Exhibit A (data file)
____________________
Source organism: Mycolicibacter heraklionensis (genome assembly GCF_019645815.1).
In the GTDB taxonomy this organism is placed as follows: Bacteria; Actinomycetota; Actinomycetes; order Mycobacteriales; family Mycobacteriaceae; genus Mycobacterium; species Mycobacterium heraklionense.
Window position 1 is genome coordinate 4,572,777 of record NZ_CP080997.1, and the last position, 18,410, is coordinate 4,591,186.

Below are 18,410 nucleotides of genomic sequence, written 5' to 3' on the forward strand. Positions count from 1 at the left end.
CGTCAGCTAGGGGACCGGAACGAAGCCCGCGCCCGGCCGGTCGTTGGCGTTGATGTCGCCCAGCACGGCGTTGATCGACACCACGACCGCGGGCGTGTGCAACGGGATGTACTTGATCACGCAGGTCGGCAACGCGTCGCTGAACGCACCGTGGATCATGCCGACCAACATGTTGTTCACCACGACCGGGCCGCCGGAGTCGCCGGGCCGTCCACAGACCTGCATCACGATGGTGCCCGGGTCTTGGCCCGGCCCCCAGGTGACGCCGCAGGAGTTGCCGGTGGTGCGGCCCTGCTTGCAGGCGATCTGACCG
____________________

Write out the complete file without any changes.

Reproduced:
Source organism: Mycolicibacter heraklionensis (genome assembly GCF_019645815.1).
In the GTDB taxonomy this organism is placed as follows: Bacteria; Actinomycetota; Actinomycetes; order Mycobacteriales; family Mycobacteriaceae; genus Mycobacterium; species Mycobacterium heraklionense.
Window position 1 is genome coordinate 4,572,777 of record NZ_CP080997.1, and the last position, 18,410, is coordinate 4,591,186.

Below are 18,410 nucleotides of genomic sequence, written 5' to 3' on the forward strand. Positions count from 1 at the left end.
CGTCAGCTAGGGGACCGGAACGAAGCCCGCGCCCGGCCGGTCGTTGGCGTTGATGTCGCCCAGCACGGCGTTGATCGACACCACGACCGCGGGCGTGTGCAACGGGATGTACTTGATCACGCAGGTCGGCAACGCGTCGCTGAACGCACCGTGGATCATGCCGACCAACATGTTGTTCACCACGACCGGGCCGCCGGAGTCGCCGGGCCGTCCACAGACCTGCATCACGATGGTGCCCGGGTCTTGGCCCGGCCCCCAGGTGACGCCGCAGGAGTTGCCGGTGGTGCGGCCCTGCTTGCAGGCGATCTGACCG